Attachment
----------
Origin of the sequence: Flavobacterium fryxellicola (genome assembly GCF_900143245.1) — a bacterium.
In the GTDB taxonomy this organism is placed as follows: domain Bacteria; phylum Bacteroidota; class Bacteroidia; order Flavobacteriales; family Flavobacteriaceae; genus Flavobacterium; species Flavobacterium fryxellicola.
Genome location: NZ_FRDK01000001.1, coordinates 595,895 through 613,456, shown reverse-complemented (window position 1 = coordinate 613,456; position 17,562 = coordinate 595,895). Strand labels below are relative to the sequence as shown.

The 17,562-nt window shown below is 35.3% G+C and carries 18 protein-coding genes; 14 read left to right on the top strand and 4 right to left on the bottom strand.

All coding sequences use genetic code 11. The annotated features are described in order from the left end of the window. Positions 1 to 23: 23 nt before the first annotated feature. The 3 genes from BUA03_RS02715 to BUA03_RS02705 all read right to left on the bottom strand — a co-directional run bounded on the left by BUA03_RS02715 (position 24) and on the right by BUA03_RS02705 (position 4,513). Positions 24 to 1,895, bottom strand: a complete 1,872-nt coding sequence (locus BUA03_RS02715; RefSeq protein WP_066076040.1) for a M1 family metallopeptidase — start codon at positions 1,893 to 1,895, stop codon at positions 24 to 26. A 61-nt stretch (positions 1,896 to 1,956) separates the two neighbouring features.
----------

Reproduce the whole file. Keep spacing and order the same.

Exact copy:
Origin of the sequence: Flavobacterium fryxellicola (genome assembly GCF_900143245.1) — a bacterium.
In the GTDB taxonomy this organism is placed as follows: domain Bacteria; phylum Bacteroidota; class Bacteroidia; order Flavobacteriales; family Flavobacteriaceae; genus Flavobacterium; species Flavobacterium fryxellicola.
Genome location: NZ_FRDK01000001.1, coordinates 595,895 through 613,456, shown reverse-complemented (window position 1 = coordinate 613,456; position 17,562 = coordinate 595,895). Strand labels below are relative to the sequence as shown.

The 17,562-nt window shown below is 35.3% G+C and carries 18 protein-coding genes; 14 read left to right on the top strand and 4 right to left on the bottom strand.

All coding sequences use genetic code 11. The annotated features are described in order from the left end of the window. Positions 1 to 23: 23 nt before the first annotated feature. The 3 genes from BUA03_RS02715 to BUA03_RS02705 all read right to left on the bottom strand — a co-directional run bounded on the left by BUA03_RS02715 (position 24) and on the right by BUA03_RS02705 (position 4,513). Positions 24 to 1,895, bottom strand: a complete 1,872-nt coding sequence (locus BUA03_RS02715; RefSeq protein WP_066076040.1) for a M1 family metallopeptidase — start codon at positions 1,893 to 1,895, stop codon at positions 24 to 26. A 61-nt stretch (positions 1,896 to 1,956) separates the two neighbouring features.